“Consideration needs to be given to making sure that the direct and indirect CPRS costs can be passed on notwithstanding the existence of long term contracts, similar to the way the issue was dealt with in the context of the introduction of the GST regime.”

In its submission to the Government CPRS Green Paper, the Taxation Institute raised a number of concerns about the proposed tax treatment of the scheme and submitted 11 recommendations. Issues raised include:

  • The timing mismatch between the tax year and acquittal date of permits, which could see businesses wait up to 18 months before it can claim a tax deduction on permits;
  • The significant costs that the GST treatment of CPRS trading could have on businesses, including financing costs and compliance costs;
  • The effectiveness of the proposed fuel offsets, which will not achieve the policy aims of reducing the compliance and implementation costs to offset the real costs;
  • The need for an alternate model for penalties for non-compliance that ensures that the cost of complying with the Scheme is transparent; and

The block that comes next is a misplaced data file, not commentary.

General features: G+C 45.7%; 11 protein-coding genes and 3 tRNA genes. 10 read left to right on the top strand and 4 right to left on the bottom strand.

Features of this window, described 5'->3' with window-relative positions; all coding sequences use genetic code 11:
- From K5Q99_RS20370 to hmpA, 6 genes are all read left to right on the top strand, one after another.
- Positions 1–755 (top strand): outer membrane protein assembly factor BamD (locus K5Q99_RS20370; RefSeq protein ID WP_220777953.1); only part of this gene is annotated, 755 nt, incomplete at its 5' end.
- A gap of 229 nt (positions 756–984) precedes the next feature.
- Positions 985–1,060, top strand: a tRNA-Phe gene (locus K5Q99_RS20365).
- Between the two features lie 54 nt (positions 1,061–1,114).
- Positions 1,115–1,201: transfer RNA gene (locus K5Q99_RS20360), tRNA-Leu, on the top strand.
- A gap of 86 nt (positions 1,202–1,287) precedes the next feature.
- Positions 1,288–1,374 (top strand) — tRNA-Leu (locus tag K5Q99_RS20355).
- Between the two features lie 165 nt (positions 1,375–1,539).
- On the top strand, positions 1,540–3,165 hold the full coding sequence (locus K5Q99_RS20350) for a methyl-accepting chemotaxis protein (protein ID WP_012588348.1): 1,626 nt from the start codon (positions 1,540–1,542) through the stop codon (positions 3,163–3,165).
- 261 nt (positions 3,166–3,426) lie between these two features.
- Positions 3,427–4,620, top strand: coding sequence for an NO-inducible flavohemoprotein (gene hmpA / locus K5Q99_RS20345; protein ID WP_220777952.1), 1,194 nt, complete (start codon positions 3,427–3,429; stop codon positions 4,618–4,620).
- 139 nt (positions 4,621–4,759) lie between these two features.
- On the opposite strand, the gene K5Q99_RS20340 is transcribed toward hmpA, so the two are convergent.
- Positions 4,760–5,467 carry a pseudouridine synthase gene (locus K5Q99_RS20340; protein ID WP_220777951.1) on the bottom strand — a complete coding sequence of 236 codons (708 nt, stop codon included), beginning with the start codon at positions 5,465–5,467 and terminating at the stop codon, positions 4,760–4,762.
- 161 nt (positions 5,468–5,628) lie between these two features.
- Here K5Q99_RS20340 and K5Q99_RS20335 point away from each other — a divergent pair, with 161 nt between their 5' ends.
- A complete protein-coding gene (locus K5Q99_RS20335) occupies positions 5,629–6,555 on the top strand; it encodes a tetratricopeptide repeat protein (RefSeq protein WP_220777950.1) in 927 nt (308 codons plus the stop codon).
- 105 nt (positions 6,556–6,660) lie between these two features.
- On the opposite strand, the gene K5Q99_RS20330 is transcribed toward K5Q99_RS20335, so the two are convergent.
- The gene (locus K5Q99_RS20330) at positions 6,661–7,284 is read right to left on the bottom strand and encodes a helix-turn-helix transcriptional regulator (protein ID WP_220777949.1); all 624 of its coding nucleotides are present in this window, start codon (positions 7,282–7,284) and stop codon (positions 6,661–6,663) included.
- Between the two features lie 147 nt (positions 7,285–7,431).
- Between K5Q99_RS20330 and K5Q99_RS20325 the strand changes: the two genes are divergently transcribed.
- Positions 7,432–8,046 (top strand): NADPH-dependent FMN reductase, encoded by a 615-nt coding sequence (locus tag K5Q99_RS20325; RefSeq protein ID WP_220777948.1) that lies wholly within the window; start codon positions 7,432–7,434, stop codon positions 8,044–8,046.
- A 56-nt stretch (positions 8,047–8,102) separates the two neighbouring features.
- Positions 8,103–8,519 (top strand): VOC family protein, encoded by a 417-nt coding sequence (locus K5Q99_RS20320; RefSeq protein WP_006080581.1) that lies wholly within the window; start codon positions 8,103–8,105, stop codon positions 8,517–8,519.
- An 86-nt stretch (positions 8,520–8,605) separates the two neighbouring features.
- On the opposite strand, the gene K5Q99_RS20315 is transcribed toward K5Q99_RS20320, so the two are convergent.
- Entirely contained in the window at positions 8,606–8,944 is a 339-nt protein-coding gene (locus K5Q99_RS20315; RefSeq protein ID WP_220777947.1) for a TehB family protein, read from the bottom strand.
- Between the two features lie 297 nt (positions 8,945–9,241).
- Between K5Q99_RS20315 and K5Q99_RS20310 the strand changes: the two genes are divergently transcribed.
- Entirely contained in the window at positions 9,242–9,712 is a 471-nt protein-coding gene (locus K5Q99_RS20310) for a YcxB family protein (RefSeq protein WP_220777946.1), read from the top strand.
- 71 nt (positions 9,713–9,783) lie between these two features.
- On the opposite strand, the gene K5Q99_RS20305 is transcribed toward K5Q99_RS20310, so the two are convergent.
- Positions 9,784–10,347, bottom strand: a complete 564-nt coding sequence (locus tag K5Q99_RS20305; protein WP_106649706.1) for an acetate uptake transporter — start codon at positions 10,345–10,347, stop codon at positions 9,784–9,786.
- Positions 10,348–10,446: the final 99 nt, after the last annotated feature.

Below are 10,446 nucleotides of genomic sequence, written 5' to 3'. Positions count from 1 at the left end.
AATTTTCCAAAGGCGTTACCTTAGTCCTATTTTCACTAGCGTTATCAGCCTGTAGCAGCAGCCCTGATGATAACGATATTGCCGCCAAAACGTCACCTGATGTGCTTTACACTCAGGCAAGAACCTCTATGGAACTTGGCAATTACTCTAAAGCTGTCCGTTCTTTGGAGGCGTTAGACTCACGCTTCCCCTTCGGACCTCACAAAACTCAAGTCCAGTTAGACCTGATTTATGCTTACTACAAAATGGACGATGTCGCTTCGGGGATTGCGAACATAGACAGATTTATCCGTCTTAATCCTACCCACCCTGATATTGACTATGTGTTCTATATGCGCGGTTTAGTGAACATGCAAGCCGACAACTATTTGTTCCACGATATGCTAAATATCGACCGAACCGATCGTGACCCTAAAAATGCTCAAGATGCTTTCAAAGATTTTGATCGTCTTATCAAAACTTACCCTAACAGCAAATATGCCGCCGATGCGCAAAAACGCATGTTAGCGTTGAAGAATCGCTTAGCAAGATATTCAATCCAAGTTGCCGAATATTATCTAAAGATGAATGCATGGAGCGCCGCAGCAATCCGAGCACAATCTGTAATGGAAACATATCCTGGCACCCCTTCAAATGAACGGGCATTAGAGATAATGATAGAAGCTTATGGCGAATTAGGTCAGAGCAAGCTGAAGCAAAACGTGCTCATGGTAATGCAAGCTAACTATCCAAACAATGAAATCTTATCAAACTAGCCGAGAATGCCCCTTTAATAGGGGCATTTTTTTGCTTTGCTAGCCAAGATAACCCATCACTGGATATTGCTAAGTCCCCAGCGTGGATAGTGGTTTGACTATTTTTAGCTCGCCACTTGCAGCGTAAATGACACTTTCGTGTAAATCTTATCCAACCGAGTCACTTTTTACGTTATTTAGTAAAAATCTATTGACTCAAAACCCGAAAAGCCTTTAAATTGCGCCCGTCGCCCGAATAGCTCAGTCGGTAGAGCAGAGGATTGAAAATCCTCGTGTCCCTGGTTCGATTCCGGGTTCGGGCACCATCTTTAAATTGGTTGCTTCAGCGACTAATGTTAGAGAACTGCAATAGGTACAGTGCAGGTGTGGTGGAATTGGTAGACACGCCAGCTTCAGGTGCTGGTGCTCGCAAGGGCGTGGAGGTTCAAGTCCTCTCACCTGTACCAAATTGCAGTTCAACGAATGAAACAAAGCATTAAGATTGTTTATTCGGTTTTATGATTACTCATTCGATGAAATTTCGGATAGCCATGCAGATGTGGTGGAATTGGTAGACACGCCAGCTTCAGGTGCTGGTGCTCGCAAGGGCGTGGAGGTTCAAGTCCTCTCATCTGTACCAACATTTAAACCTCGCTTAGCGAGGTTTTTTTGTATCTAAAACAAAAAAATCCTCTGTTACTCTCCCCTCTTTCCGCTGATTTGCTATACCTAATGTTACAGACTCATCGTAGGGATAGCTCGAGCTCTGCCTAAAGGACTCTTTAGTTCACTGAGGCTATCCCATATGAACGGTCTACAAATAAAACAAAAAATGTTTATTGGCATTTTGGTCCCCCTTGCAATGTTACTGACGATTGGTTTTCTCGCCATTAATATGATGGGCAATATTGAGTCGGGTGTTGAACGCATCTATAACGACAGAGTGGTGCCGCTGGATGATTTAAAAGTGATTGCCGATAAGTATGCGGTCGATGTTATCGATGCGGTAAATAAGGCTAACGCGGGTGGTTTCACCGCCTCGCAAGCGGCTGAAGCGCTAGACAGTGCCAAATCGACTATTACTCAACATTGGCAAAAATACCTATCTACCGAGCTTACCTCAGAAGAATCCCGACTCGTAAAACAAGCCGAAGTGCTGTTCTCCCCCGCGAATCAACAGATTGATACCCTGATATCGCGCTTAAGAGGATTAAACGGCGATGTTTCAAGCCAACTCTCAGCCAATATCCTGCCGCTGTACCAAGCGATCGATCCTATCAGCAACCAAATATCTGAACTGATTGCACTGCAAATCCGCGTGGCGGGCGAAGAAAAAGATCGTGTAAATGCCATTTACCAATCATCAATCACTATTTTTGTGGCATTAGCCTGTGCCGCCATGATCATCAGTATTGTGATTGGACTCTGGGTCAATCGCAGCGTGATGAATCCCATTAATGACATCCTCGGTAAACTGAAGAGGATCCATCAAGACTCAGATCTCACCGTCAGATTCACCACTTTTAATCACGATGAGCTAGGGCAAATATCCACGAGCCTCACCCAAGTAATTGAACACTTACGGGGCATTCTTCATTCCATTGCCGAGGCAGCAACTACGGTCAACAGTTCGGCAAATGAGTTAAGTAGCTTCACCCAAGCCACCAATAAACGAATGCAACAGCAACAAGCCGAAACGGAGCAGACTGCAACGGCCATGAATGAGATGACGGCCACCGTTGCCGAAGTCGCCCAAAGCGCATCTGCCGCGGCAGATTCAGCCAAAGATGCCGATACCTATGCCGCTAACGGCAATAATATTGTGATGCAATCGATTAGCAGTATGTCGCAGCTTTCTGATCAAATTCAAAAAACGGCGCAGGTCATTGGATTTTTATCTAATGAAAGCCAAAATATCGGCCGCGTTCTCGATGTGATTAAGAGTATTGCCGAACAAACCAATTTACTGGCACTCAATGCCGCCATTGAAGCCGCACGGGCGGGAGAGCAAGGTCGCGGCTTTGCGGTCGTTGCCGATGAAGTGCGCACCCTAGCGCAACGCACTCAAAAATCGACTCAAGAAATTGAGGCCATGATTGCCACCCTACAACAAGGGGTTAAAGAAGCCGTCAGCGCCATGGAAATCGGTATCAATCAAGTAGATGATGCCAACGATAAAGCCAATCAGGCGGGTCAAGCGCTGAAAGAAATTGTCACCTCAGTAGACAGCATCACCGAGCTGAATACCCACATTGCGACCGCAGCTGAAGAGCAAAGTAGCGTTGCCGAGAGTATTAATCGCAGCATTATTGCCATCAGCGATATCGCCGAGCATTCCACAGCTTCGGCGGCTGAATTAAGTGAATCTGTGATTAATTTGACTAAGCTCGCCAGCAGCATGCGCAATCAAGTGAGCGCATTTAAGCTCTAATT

• The need for the trading of permits to be free of stamp duty.
“The Tax Institute will continue to work with the Government to ensure that there are robust and workable tax laws underpinning the scheme,” Ms Williamson said.

- ends -

Note to the Editor:  A summary of the 11 recommendations made by the Taxation Institute are below. A full copy of the submission can be found here.

Media Contacts:    Sue Williamson, President - Taxation Institute of Australia on 0411 646 783
Peter Laidlaw, Lighthouse Communications Group on 0419 210 306
 
Taxation Institute of Australia
Summary of Recommendations on the proposed tax laws for the Carbon Pollution Reduction Scheme